Quick Link: Advanced Nutrients Packaging on It’s Nice That
Big Bud, Wet Betty, Bud Candy, Kushie Kush, Jungle Juice, Piranha, B-52, Overdrive and Connoisseur are just a few of the alluring names of the more than fifty products that Advanced Nutrients manufactures for the hydroponic grower. Hydroponics is the process of growing plants in liquid, sand, or gravel with added nutrients but without soil. It is an activity that occurs indoors away from natural sunlight, and at times, away from the inquisitive eyes of the authorities. Pentagram Austin has been on a mission to make the company more visible, however, with its recent rebranding of the Advanced Nutrients line of super-fertilizers and growth enhancement products.
In 2009 Austin Partner DJ Stout and Associate Julie Savasky developed Rosebud magazine for the Vancouver-based hydroponics company, quite likely the first “Hydroponic Growers Lifestyle” publication ever. The design of Rosebud, with the tagline “Cultivate Your Life,” is purposely spare and upscale to appeal to luxury advertisers who want to reach a large untapped audience of hydroponic growers with a lot of expendable income. The cover of the launch issue featured actor Justin Kirk, who co-stars with Mary Louise Parker in the hit television series “Weeds.” Advanced Nutrients is a paid consultant for the series and its products regularly show up in the grow rooms and other sets of the show. The company’s colorful co-founder “Big Mike” Straumietis also appears frequently in the show as an extra, and shortly after the Rosebud project he asked Pentagram Austin to redesign his company’s packaging.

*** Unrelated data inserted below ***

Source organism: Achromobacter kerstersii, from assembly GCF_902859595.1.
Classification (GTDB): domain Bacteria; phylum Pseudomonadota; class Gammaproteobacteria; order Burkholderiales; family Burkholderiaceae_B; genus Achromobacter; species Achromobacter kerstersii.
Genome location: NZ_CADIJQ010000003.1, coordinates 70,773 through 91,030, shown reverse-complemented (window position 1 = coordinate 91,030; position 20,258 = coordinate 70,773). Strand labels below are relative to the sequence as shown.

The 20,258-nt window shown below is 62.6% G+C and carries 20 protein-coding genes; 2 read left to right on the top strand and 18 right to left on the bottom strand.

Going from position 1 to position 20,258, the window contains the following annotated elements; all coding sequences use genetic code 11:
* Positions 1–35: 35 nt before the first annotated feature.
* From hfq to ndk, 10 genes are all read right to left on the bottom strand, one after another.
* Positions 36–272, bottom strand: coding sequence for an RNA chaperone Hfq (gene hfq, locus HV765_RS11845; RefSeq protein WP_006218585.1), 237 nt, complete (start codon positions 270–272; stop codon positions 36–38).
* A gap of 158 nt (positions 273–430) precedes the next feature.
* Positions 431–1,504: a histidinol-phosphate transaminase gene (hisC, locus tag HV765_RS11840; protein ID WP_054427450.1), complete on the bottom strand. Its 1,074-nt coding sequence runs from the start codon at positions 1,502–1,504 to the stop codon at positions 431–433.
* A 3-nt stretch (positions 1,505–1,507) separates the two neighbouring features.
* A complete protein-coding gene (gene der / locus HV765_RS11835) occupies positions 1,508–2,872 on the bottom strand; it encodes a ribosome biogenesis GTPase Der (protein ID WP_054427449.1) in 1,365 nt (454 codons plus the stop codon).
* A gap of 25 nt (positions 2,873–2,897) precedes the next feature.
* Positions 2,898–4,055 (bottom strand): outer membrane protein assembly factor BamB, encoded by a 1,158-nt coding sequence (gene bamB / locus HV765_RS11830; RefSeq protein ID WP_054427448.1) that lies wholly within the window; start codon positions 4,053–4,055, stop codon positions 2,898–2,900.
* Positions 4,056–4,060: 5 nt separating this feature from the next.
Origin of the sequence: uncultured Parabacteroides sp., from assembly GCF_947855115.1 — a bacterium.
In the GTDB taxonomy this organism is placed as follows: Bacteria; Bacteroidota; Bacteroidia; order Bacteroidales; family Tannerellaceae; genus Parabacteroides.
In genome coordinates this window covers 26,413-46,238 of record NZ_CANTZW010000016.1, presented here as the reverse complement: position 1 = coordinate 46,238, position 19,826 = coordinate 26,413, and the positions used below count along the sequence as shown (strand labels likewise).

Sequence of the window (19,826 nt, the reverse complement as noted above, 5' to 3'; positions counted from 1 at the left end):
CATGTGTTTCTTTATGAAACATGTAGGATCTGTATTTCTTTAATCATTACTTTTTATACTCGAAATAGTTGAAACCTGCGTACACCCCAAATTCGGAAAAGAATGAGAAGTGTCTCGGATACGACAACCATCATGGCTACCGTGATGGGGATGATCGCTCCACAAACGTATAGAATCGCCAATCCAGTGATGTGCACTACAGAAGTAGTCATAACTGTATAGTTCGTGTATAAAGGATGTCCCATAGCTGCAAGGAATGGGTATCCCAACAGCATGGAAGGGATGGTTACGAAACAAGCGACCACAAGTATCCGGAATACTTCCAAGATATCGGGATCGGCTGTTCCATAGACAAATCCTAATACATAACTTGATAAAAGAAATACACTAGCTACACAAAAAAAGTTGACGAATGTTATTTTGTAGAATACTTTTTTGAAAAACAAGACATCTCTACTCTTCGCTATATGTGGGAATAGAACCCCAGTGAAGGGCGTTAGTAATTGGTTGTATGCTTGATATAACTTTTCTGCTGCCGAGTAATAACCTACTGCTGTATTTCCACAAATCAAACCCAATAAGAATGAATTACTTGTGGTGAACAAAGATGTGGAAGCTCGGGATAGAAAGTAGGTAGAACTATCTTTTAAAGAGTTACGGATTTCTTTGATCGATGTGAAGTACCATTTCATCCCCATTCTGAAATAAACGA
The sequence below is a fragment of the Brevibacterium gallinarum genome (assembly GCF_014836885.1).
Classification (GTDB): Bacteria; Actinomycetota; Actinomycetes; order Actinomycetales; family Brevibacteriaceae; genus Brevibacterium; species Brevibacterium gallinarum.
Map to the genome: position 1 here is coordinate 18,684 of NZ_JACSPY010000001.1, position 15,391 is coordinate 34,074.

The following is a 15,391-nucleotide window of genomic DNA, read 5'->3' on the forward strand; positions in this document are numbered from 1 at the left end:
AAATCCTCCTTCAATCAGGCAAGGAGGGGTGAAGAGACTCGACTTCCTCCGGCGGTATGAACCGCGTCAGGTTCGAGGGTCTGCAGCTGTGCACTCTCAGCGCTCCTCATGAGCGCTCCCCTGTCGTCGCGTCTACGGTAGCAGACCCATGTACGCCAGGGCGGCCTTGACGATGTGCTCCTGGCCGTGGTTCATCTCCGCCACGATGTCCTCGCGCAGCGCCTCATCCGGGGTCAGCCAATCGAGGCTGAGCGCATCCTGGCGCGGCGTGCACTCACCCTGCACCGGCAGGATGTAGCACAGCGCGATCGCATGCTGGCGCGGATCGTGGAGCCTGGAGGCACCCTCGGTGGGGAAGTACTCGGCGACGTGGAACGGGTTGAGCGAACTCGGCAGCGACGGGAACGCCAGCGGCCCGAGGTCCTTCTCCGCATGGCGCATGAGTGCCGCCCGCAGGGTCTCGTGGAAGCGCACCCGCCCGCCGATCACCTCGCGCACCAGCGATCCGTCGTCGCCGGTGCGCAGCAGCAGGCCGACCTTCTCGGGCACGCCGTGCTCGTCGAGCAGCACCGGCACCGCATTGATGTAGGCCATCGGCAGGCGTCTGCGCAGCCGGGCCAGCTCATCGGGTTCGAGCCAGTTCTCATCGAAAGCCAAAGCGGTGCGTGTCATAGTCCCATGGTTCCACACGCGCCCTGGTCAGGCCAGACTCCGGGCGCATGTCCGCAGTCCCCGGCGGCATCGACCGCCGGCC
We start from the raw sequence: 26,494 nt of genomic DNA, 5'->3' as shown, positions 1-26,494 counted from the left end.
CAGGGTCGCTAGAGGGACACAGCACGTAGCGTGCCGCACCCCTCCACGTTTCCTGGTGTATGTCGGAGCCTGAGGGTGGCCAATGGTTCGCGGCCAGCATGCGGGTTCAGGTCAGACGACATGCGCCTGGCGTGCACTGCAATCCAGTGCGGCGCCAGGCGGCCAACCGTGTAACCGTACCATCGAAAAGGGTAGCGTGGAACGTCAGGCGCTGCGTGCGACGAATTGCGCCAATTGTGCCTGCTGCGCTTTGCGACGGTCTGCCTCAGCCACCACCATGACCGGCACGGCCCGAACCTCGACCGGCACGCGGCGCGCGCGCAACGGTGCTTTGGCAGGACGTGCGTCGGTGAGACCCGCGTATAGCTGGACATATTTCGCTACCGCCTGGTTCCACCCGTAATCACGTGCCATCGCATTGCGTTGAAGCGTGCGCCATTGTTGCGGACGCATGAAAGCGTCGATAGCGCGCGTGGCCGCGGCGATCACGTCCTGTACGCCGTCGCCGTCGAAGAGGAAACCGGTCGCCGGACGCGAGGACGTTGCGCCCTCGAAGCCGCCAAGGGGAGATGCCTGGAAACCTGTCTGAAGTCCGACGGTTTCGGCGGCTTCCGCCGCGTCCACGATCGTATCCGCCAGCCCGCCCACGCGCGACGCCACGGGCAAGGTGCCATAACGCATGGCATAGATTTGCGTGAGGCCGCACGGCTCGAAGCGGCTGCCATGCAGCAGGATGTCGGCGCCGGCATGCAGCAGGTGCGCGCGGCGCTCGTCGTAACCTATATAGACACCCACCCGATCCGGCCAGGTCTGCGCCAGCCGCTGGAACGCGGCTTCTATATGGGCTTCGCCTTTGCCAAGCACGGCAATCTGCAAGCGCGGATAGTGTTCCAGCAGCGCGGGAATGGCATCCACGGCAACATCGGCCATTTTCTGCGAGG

Nuts.com is exactly what it sounds like: an online retailer of every kind of nut, from peanuts, pistachios, pecans and pine nuts, to cashews, almonds and filberts, in salted, unsalted and organic varieties. Founded by “Poppy” Sol Braverman in 1929 as the Newark Nut Company, the family-owned business has grown from a stand in Newark’s Mulberry Street market into a thriving site that sells over 2,000 items and has annual sales of over $20 million. The company has been named one of the “Top Tastes of New Jersey” and featured on “Rachel Ray,” and with the slogan “We’re more than just nuts,” also offers dried fruit, snacks, chocolate, coffee and tea.
The company first launched its site in 1999 with the slightly confusing name/URL NutsOnline.com––a second choice after it found the URL Nuts.com was already taken. This year the company finally secured the Nuts.com address and made the move to the new name. With the change, the company asked Pentagram’s Michael Bierut to create a new identity and packaging that would help establish Nuts.com as a distinctive brand. The new graphics create an unmistakable look and feel that is fun, personal, and well, a little nutty.
Celebrating our 40th birthday has put us in a retrospective mood. Over the coming year New at Pentagram will periodically take a look back at classic, timely or rarely seen projects from the Pentagram archive that are some of our favorites.
First up is something just in time for Father’s Day. One of Michael Bierut’s first projects after joining Pentagram in 1990 was for an old friend, Terron Schaefer, who was then marketing director of Brookstone. Schaefer had a last-minute assignment: an arresting promotion for Father’s Day to encourage shoppers to buy the kind of out-of-the-ordinary gifts that are a Brookstone specialty. The designer responded with a simple sketch based on international transportation icons, which Brookstone accepted immediately and expanded to packaging, wrapping paper, in-store signage, and advertising. Years later, Schaefer and Bierut went on to work together at Saks Fifth Avenue, where today Schaefer is Executive Vice President and Chief Creative Officer.